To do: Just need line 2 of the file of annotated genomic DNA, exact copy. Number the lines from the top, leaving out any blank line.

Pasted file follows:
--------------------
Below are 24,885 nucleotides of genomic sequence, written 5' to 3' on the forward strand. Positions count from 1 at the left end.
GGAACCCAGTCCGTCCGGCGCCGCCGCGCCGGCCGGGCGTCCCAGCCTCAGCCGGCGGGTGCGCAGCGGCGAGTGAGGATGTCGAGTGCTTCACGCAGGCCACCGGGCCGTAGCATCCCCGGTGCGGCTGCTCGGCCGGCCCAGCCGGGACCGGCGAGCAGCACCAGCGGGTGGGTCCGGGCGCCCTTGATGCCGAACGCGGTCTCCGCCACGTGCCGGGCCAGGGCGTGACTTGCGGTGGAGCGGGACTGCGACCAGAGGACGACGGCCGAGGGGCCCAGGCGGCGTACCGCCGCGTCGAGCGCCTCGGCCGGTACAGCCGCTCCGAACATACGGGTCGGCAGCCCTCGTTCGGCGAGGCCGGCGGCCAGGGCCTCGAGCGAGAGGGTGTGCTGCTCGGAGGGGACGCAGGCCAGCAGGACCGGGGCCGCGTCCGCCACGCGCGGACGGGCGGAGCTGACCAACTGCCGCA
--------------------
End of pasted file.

GGAACCCAGTCCGTCCGGCGCCGCCGCGCCGGCCGGGCGTCCCAGCCTCAGCCGGCGGGTGCGCAGCGGCGAGTGAGGATGTCGAGTGCTTCACGCAGGCCACCGGGCCGTAGCATCCCCGGTGCGGCTGCTCGGCCGGCCCAGCCGGGACCGGCGAGCAGCACCAGCGGGTGGGTCCGGGCGCCCTTGATGCCGAACGCGGTCTCCGCCACGTGCCGGGCCAGGGCGTGACTTGCGGTGGAGCGGGACTGCGACCAGAGGACGACGGCCGAGGGGCCCAGGCGGCGTACCGCCGCGTCGAGCGCCTCGGCCGGTACAGCCGCTCCGAACATACGGGTCGGCAGCCCTCGTTCGGCGAGGCCGGCGGCCAGGGCCTCGAGCGAGAGGGTGTGCTGCTCGGAGGGGACGCAGGCCAGCAGGACCGGGGCCGCGTCCGCCACGCGCGGACGGGCGGAGCTGACCAACTGCCGCA